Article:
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Addressing the Problems: The 5-Point Plan


Addressing the Problems: The 5-Point Plan

This week… A five point plan to reduce child abuse in New Zealand:

• Reform welfare

• Introduce Shared Parenting

• Promote adoption

• Rebuild a community-based family service

• Open up the Family Court

It is a sad fact that while for most parents our children are everything to us, some children are not so fortunate. Instead of the love, support and security they should expect in their normal family life, these children face risk, fear and violence, often from the very people that they should be able to trust.

These are the children who have been failed by governments who have been unable to provide an effective child welfare agency to adequately care for them and protect them from harm.

As details of the deepening crisis in child welfare have emerged, more and more people are beginning to ask whether the Department of Child Youth and Family, as it presently operates, has in fact been charged with an impossible task. I believe that the answer is yes, and that it is now time to modernise and rebuild our child protection strategies from the bottom up.

The problem for the Department is that it was established back in the late eighties when the traditional “family” concept in New Zealand was strong and long-term welfare dependency was not as entrenched as it is at present. Today, in spite of the best economic conditions in decades and a widespread shortage of skilled and unskilled labour, there are still more than 350,000 families dependent on welfare. About a third are sole parent families. The Labour Government has exacerbated the situation with fervour. The domestic purposes benefit not only pays couples to separate (with more ease) but also funds single women to have children without the support of a permanent partner. They have no need to worry about how they will be personally responsible for their children. As a result, tens of thousands of children are growing up in families with a history of instability. New Zealand is n

Human behaviour is complex. While there are no simple answers to reducing child abuse, I believe the following five-point plan would go a long way to building a fence at the top of the cliff so that fewer children have need of a child welfare ambulance at the bottom.

§ Firstly - reform the welfare system. Everyone who is able bodied – except mothers or fathers with very young children – should be required to participate in a full-time programme of work, education and training. Child support, transport help, even housing relocation assistance should be provided to anyone who needs additional support to help overcome their individual barriers to work. Essentially however, anyone on welfare who can work should be expected to engage in the same sort of work week as the rest of adult society. Further, in line with the realities of the workforce, there should no be additional payments for having more children.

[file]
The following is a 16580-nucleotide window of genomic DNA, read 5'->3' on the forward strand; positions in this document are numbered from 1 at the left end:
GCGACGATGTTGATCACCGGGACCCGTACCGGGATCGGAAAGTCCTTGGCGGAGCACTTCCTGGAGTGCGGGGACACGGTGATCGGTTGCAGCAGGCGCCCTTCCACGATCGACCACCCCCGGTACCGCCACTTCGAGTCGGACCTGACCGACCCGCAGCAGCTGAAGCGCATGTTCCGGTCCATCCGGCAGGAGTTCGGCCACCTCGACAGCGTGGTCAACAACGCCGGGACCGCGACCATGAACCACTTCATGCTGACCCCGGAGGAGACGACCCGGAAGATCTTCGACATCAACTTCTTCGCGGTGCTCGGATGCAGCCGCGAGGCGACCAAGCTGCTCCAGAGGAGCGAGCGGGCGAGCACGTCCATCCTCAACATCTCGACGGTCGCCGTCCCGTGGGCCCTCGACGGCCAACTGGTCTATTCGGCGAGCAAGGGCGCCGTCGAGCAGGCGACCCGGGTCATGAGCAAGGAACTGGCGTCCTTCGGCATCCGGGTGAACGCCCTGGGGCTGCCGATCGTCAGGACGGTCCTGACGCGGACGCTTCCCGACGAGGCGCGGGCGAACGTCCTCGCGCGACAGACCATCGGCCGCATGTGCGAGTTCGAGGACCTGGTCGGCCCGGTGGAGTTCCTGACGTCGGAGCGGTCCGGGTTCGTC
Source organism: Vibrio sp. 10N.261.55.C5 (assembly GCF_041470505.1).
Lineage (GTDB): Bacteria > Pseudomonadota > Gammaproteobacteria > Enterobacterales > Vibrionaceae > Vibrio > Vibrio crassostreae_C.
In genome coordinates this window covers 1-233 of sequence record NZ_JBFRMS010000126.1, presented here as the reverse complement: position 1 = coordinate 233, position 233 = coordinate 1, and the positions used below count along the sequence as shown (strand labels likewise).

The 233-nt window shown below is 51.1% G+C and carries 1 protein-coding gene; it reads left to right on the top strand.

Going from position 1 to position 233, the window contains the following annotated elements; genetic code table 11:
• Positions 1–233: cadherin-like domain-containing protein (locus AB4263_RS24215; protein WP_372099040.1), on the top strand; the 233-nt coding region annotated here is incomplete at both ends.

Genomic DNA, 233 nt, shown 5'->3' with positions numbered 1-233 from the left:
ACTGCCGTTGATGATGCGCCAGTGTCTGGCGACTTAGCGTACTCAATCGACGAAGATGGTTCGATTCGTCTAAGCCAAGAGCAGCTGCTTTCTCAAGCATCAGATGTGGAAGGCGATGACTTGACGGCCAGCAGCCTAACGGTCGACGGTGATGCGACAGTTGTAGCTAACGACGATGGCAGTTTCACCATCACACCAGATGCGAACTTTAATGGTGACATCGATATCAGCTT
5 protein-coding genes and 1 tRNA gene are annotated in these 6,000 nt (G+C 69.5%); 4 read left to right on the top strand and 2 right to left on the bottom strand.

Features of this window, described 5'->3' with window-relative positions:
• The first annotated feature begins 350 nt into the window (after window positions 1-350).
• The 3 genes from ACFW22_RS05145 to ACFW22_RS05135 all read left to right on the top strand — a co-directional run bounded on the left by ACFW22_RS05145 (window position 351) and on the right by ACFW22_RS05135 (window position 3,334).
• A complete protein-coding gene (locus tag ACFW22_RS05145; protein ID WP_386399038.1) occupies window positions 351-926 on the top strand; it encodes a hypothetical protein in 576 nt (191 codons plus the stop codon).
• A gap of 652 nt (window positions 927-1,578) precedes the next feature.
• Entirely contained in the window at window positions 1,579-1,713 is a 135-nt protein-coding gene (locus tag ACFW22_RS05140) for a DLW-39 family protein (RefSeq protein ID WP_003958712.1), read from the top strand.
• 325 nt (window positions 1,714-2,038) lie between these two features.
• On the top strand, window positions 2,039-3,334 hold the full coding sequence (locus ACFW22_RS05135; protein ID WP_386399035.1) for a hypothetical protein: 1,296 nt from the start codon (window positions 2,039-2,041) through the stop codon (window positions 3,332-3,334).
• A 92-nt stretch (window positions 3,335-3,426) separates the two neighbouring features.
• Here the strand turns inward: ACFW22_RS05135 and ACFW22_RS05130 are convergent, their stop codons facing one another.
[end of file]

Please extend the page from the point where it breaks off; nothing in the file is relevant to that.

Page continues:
§ Secondly – introduce Shared Parenting. In the event of family breakdown, Shared Parenting assures children of the love and support of both their mother and their father, as well as grandparents and extended family; our present system all too often alienates non-custodial parents and their families.

§ Thirdly – consider adoption. Women who have unwanted pregnancies and are not ready to dedicate their lives to bringing up a child should have adoption at birth as an option. Similarly, parents who are unable to provide a loving and secure home for a child should also have this option.

§ Fourthly – establish a community family service. Our child welfare agency needs to be rebuilt as a one-stop community based family service with police, welfare, health and education professionals working as a team with the goal of reducing child abuse in their community. This model is used overseas and was the basis of the successful Starship Hospital “ Puawaitahi” initiative. Such agencies would know the relatively small numbers of at-risk families in each community, and could use their network of Early Start, Police Youth Aid Officers, school social workers, and community social service experts to proactively support these families as soon as difficulties arise, rather than waiting on the sidelines for a crisis to occur and children to be harmed.

§ Finally – open up the Family Court. I believe opening up the Family Court would reduce child abuse for three different reasons: putting the child welfare agency under the public spotlight would force improved performance; families engaged in disputes over children would seek mediation and resolution instead of ongoing litigation in the public arena; and the public confronted with the reality of the damage that all levels of child abuse causes would demand harsher penalties.

While this five point plan will not solve all of the problems that confront us right now, I believe it would go a long way to arresting what has become a malignant cancer deep within New Zealand society.


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